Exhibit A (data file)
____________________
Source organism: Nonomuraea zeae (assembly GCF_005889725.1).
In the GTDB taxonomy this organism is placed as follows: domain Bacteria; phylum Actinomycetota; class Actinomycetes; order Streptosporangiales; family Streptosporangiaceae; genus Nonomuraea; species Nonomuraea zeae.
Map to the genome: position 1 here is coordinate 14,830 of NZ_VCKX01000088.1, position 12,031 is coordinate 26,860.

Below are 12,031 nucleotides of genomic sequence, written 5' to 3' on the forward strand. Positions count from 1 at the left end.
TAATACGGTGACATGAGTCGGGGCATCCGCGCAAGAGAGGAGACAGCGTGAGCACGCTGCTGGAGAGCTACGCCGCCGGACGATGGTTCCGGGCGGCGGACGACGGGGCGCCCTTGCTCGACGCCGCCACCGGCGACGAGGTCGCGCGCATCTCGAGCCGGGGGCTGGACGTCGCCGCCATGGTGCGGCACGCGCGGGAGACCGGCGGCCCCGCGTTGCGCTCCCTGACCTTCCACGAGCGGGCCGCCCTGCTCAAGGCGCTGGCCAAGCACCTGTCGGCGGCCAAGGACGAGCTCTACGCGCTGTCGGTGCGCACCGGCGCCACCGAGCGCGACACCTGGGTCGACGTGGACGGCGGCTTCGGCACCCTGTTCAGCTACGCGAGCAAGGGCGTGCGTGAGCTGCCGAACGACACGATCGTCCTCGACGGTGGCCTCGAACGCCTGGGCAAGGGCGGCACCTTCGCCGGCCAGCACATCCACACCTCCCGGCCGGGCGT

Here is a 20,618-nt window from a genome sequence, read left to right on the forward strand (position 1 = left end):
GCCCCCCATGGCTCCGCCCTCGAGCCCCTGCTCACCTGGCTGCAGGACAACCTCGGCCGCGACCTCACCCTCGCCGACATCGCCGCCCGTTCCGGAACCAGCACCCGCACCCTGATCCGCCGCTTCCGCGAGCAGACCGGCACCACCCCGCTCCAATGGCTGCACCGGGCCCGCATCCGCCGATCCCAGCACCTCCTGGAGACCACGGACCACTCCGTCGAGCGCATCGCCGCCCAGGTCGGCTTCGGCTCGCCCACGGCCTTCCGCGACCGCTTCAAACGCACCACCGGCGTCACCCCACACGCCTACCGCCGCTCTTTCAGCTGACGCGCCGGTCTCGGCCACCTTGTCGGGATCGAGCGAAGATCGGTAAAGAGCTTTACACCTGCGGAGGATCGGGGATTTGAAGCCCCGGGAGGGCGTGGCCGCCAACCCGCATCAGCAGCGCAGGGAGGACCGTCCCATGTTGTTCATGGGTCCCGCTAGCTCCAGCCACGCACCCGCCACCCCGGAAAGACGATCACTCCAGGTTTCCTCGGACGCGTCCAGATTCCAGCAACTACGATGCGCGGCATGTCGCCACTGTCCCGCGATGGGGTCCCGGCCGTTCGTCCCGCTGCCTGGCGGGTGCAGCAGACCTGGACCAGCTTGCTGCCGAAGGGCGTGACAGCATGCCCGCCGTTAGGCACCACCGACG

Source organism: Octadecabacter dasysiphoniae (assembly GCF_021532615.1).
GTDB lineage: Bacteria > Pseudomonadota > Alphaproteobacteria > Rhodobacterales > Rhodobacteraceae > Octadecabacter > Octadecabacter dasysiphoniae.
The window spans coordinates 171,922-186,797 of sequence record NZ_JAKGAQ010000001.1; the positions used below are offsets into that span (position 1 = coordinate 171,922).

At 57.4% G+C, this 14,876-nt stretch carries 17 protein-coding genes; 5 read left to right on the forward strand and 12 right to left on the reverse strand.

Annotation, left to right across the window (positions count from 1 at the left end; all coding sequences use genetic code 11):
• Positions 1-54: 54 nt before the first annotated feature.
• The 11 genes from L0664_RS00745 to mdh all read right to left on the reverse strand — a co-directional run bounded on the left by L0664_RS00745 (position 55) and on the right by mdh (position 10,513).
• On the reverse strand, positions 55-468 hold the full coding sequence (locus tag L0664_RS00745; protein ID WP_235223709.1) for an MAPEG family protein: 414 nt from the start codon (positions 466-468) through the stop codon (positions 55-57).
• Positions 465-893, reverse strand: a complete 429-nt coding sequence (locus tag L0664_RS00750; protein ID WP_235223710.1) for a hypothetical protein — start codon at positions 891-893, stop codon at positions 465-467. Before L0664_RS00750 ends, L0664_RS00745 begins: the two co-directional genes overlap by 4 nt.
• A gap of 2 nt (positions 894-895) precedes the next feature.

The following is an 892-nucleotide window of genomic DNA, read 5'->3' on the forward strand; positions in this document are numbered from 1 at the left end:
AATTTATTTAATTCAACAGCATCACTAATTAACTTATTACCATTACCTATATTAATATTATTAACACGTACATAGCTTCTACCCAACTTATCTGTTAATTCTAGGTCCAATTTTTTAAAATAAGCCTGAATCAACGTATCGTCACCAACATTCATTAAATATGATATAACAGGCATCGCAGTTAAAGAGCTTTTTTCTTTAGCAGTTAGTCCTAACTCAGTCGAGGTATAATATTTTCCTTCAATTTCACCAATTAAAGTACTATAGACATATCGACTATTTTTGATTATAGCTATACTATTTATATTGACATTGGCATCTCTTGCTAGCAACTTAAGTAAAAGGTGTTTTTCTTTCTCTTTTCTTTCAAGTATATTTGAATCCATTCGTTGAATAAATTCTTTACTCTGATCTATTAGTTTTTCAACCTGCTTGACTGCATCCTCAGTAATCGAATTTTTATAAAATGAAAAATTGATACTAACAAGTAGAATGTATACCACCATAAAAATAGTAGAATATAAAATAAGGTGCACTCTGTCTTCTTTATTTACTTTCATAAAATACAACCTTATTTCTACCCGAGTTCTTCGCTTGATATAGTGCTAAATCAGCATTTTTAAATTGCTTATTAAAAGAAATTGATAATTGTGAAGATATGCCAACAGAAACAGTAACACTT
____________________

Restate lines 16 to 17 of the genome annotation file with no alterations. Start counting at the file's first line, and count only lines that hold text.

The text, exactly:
• Positions 465-893, reverse strand: a complete 429-nt coding sequence (locus tag L0664_RS00750; protein ID WP_235223710.1) for a hypothetical protein — start codon at positions 891-893, stop codon at positions 465-467. Before L0664_RS00750 ends, L0664_RS00745 begins: the two co-directional genes overlap by 4 nt.
• A gap of 2 nt (positions 894-895) precedes the next feature.